UK independent schools have recorded an increase in the number of pupils from European Economic Area (EEA) countries in the current academic year despite ongoing Brexit uncertainty.
The finding is just one of many insights revealed by this year’s Independent Schools Council’s (ISC) annual Census – the authoritative source of data providing a picture of the independent schools sector.
This year’s report, which is published today (Friday 26 April), also highlights a rise in the number of partnership projects between state and independent schools, the provision of means-tested fee assistance increasing to a value of more than £420million, and pupil numbers reaching a record high.
Summary information from this year’s ISC Census includes:
- There are now a record 536,109 pupils at 1,364 ISC member schools, up from 529,164 in 2018.
- There are 28,910 overseas pupils, equating to 5.4% of all pupils. Among the 26,370 non-British pupils whose parents live in the UK, 45% come from EEA countries, up three percentage points from last year. A further 13% come from the USA. As revealed by Oxford Economics in an impact report last year, non-British pupils at ISC schools supported around £1.8billion of gross value added in the UK, supporting 39,310 jobs and generating £550million in annual tax revenues.
- Just over 84,000 pupils identified as having special educational needs and disabilities (SEND), equating to 15.7% of all pupils.
- The majority of schools have fewer than 300 pupils. The mean school size is just under 400 while the mode is just under 170. Only 83 schools have more than 1,000 pupils.
- Schools give more than twice as much means-tested fee assistance as opposed to non-means-tested, totalling over £420million and representing an increase of 6% compared with last year.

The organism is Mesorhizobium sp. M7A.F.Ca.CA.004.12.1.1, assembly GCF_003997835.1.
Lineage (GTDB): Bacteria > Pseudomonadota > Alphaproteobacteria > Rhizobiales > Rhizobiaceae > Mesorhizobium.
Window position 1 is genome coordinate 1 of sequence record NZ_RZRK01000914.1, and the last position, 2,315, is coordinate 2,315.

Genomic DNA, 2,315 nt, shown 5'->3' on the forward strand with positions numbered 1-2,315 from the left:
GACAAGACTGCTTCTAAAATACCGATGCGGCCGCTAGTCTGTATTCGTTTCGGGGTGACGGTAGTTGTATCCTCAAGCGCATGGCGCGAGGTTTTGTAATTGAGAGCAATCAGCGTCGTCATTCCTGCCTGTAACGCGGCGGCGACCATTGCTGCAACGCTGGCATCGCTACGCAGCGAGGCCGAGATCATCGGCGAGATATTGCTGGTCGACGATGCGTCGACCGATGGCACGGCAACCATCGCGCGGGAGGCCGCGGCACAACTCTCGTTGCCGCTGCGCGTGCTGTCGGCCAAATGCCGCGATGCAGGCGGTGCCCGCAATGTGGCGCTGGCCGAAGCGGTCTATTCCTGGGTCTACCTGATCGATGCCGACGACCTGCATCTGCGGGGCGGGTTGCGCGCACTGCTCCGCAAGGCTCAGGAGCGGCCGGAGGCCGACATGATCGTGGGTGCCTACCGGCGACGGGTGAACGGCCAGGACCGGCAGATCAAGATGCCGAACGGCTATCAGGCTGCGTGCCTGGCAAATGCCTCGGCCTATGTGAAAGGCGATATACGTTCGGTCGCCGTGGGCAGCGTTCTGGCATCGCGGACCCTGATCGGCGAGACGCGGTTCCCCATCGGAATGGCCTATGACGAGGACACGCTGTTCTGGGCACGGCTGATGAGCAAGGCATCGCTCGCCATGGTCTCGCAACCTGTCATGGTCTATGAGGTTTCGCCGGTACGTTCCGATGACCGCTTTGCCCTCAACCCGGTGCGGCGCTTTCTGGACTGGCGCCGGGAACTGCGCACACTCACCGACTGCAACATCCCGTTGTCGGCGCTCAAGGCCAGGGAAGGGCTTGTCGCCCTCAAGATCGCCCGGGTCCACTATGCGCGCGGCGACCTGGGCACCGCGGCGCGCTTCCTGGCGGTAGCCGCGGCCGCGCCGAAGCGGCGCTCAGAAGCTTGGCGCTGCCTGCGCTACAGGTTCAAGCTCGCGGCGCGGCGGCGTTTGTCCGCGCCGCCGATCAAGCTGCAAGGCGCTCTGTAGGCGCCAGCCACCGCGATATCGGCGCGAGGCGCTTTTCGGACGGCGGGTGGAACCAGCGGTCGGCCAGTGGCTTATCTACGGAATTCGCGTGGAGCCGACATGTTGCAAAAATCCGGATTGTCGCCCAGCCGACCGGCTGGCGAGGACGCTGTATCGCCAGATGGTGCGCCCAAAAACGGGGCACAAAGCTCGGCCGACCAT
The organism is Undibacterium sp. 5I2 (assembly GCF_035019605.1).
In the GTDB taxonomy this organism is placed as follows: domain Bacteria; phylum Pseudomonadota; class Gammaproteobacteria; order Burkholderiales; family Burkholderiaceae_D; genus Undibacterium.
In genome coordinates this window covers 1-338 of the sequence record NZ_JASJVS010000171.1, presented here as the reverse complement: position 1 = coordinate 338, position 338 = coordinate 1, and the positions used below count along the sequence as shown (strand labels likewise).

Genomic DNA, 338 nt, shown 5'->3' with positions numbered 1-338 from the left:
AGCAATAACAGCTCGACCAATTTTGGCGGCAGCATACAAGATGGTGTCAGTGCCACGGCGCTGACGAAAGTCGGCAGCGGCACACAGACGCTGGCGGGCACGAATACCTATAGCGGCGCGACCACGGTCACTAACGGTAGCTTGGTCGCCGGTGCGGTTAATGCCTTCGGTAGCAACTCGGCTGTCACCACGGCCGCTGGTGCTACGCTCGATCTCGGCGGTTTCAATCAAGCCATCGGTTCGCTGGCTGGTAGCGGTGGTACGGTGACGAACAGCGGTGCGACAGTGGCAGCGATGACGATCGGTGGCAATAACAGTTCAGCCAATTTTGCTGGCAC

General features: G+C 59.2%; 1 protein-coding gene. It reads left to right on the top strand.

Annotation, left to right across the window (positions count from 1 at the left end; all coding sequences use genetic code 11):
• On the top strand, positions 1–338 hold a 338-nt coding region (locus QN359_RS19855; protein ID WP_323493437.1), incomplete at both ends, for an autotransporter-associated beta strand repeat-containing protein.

- ISC schools are expanding their public benefit activities - 11,466 partnerships were recorded this year, compared with 10,553 last year. Beyond partnerships with state schools, between £10million and £15million was raised for charities at ISC schools this year and 901 ISC schools organise volunteering opportunities for their staff and/or pupils.
- Despite fewer than 50% of ISC schools being academically selective, pupils significantly outperform the national and global averages academically. Nearly four times as many ISC pupils proportionately gained 40 points in the International Baccalaureate compared with the worldwide average.
- The boarding landscape is changing, reflecting parental preferences. Although full boarding remains the most popular boarding pattern, the proportion of weekly and flexi boarders has increased for three consecutive years. In 2016, 15.7% of boarders were weekly or flexi boarders. This year that stands at 17.9%.
ISC chairman, Barnaby Lenon, said: “While most independent schools are small schools serving their local community, some attract pupils of many different nationalities and these young people have a positive influence on our ability to understand other cultures as well as the country’s economy and our intellectual base.
“It is perhaps surprising to see an increase in the number of EEA pupils at ISC schools given the uncertainty surrounding Brexit, but clearly much value is placed on the broad all-round education independent schools offer, their inclusive environments, and commitment to supporting the development of globally conscious young people.
“Looking elsewhere in this year’s Census, it is hugely encouraging to see an increase once again in means-tested bursary provision for lower income families, which helps widen access to independent schools. Over the past year, we have seen schools embark upon ambitious fundraising campaigns to support this important work and join programmes to offer free boarding school places to looked-after children and young people on the edge of care.”